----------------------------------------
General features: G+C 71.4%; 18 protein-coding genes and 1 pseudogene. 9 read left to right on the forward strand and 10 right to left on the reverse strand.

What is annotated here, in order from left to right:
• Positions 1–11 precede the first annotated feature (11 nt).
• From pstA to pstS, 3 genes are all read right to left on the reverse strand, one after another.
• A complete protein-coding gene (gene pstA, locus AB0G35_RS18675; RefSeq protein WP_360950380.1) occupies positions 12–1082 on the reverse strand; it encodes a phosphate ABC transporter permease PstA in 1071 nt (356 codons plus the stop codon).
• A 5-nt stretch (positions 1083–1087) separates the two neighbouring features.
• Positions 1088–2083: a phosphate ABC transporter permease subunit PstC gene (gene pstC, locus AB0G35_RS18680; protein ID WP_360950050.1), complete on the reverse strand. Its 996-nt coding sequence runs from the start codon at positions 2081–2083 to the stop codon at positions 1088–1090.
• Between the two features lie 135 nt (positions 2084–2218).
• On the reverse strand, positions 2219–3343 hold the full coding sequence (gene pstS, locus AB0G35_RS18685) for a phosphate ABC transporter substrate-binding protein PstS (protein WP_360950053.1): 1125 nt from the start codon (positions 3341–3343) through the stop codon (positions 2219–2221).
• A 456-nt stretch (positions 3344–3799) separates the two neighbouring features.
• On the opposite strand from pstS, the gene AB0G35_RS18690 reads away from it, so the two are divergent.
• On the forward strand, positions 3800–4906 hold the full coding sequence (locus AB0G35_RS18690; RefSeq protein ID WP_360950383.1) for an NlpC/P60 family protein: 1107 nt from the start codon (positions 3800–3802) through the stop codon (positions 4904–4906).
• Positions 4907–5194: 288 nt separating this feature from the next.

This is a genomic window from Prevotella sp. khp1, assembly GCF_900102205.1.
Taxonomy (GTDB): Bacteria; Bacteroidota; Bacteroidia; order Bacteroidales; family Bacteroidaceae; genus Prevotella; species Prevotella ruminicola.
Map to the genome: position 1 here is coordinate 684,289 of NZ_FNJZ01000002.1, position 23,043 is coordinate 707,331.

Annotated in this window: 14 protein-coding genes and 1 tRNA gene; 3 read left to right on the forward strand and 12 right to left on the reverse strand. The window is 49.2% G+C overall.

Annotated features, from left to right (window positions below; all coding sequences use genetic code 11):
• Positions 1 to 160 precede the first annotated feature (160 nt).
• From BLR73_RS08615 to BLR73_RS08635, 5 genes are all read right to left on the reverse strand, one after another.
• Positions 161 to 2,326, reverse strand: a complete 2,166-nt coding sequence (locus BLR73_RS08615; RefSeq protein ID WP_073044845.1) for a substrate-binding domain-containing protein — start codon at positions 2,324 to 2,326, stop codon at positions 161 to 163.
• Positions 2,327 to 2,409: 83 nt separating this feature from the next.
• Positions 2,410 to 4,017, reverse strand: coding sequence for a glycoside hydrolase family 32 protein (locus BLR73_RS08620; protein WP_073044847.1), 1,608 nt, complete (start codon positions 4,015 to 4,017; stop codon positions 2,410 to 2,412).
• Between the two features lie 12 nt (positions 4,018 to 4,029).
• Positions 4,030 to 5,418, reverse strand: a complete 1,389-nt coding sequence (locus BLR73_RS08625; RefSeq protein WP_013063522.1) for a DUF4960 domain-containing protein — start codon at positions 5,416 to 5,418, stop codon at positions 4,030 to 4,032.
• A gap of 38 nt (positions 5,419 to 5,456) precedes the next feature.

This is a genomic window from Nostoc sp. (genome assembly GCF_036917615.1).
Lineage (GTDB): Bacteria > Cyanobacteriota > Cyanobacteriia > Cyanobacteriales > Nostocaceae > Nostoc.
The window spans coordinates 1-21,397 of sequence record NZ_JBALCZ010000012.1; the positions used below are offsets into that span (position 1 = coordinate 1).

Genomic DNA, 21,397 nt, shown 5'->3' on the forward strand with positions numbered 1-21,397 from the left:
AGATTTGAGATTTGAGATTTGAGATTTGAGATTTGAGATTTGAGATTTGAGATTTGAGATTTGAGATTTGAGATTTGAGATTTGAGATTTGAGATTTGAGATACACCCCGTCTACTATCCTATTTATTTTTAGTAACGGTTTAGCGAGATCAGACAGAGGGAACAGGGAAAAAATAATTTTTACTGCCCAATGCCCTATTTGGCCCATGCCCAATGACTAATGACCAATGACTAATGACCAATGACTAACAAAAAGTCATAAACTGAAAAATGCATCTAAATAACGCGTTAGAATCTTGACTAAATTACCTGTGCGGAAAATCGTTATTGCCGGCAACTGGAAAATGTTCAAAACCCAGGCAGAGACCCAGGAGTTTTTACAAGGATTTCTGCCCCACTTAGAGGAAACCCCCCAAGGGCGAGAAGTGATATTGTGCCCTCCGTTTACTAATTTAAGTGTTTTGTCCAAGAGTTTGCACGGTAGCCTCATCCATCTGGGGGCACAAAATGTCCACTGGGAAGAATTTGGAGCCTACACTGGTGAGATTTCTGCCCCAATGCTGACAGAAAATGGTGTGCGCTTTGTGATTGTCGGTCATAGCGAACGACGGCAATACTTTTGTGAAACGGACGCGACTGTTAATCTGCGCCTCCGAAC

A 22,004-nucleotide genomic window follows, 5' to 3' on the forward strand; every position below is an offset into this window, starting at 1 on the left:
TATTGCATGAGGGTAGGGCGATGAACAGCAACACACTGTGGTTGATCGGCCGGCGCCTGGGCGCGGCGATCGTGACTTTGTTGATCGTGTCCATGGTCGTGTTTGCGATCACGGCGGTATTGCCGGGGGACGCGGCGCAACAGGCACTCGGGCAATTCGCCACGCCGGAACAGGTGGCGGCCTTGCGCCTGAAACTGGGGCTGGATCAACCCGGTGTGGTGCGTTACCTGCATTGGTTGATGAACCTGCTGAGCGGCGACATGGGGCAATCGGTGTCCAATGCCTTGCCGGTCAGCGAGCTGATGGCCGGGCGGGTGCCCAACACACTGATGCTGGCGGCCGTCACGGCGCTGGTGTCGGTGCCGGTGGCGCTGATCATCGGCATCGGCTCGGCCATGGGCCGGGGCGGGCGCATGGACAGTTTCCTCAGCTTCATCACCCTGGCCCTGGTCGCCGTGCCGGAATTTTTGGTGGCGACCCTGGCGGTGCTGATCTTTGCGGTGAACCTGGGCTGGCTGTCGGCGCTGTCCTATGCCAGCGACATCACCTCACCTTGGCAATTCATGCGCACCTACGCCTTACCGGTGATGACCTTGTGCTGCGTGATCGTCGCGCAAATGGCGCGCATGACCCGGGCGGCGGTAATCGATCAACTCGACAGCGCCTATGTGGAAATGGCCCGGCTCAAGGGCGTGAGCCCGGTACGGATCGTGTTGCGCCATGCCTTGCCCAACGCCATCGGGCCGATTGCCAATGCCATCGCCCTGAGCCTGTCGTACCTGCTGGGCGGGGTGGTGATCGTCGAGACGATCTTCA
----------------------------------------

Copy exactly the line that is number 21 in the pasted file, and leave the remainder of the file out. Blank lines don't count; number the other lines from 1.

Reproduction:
• Positions 161 to 2,326, reverse strand: a complete 2,166-nt coding sequence (locus BLR73_RS08615; RefSeq protein ID WP_073044845.1) for a substrate-binding domain-containing protein — start codon at positions 2,324 to 2,326, stop codon at positions 161 to 163.